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Current TV looks at the 'Narco War Next Door'

It may not be an original metaphor, but it's still a damn good one: The U.S. government's war on drug trafficking is like squeezing a balloon -- you squish it down in one place and it pops up in another. The pressure Washington brought on Colombia during the 1990s simply moved the problem to Mexico, which is now teetering on the brink of chaos. Even border cities like Juarez and Tijuana, long immune from the kind of vicious narco-violence that cropped up in the interior, have turned into lawless badlands. Literally -- the police chief of Juarez resigned this week, and the city's mayor moved across the border to El Paso to keep his family safe.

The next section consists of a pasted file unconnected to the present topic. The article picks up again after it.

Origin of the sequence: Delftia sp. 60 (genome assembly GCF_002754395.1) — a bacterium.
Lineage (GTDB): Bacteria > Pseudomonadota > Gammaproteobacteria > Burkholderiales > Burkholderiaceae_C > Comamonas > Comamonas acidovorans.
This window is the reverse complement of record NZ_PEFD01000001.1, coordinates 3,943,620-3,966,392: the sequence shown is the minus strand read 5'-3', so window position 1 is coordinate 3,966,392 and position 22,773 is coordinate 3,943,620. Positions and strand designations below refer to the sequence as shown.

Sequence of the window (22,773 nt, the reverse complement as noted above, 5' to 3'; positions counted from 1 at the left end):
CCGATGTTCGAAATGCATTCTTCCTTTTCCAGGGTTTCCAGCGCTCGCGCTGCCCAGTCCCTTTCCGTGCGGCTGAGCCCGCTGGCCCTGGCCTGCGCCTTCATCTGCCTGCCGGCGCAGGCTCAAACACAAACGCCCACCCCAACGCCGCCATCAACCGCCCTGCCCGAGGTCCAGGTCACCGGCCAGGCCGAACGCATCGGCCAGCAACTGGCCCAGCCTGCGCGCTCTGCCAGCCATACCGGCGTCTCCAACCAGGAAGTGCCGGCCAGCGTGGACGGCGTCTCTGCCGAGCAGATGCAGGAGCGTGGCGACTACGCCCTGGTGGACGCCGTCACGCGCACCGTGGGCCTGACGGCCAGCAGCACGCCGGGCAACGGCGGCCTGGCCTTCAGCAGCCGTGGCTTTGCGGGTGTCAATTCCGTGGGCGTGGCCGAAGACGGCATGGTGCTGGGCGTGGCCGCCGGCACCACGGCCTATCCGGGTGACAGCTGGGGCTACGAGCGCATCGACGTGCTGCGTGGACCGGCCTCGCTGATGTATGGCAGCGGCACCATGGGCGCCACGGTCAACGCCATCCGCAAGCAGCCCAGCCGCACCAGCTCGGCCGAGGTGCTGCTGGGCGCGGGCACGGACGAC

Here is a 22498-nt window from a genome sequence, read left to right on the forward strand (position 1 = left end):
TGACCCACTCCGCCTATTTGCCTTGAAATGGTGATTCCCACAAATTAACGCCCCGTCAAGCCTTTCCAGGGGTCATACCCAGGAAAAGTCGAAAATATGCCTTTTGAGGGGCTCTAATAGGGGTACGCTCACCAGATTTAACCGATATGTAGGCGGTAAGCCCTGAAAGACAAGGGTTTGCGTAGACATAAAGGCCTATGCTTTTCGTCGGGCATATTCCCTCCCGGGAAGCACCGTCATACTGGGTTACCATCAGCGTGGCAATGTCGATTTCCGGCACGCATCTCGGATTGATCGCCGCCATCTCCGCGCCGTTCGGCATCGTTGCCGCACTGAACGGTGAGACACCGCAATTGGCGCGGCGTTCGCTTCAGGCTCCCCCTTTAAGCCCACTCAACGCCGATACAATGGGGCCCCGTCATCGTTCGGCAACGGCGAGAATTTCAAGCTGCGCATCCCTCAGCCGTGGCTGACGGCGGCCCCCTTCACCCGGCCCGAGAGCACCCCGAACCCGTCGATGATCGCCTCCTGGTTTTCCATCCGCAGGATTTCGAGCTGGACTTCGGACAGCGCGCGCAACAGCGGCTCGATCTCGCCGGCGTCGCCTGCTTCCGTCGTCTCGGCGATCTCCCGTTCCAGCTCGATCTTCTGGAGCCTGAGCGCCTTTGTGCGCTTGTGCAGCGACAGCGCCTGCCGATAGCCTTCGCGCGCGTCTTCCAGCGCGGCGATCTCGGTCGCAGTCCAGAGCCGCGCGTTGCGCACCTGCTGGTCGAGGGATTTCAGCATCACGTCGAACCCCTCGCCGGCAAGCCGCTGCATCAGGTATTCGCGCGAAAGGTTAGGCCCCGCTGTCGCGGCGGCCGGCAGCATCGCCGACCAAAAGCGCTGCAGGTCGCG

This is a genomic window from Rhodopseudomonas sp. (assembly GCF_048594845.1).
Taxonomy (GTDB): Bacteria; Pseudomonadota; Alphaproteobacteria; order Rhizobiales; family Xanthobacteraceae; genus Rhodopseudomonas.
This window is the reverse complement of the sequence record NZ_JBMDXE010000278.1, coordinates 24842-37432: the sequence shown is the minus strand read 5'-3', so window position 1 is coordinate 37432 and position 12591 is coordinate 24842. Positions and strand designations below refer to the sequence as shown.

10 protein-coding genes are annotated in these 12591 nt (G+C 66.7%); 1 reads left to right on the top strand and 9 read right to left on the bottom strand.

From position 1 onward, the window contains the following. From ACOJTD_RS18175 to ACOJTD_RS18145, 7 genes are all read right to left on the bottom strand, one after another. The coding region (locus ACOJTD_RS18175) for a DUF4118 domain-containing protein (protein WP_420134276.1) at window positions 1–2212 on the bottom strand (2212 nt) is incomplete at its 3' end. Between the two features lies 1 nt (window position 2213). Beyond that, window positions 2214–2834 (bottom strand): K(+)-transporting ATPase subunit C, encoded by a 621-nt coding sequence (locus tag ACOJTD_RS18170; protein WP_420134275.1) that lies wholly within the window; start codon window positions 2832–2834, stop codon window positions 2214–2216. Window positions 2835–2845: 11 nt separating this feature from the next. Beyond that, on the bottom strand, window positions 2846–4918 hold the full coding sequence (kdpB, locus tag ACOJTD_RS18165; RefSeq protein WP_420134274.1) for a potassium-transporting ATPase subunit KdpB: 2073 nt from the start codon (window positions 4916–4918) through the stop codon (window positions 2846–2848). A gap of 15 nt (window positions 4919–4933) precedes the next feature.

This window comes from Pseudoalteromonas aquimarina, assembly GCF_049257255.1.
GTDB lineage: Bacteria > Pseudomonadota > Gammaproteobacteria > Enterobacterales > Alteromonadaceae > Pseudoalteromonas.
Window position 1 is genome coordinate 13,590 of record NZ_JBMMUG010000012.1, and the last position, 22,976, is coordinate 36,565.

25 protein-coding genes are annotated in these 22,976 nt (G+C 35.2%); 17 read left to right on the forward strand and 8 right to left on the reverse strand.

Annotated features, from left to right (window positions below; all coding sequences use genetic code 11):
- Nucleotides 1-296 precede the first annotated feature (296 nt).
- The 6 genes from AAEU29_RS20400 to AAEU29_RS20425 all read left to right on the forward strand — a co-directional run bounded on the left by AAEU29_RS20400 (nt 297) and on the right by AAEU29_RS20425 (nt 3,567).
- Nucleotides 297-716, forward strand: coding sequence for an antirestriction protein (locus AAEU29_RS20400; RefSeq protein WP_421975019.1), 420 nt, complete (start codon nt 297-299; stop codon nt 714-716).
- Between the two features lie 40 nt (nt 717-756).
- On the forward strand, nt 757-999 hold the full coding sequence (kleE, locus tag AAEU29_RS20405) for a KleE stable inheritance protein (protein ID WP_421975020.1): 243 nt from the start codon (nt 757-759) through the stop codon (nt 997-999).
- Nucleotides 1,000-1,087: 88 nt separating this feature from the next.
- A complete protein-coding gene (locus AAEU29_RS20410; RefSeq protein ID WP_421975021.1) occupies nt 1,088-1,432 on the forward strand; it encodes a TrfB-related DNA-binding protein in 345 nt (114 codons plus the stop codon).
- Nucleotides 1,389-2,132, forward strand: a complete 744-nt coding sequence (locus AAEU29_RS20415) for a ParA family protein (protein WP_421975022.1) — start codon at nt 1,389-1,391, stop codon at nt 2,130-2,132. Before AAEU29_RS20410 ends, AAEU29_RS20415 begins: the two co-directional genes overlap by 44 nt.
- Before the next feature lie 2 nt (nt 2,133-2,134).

This story isn't getting a lot of attention from U.S. news media. One big exception is Current TV, which takes an in-depth look at the deteriorating Mexican situation in Wednesday's episode of its Vanguard news documentary show. Narco War Next Door, reported by Laura Ling, intersperses some very ugly footage of Mexico's corpse-strewn streets with interviews of local cops, American FBI agents, kidnap victims, politicians and human-rights activists. It's scary.

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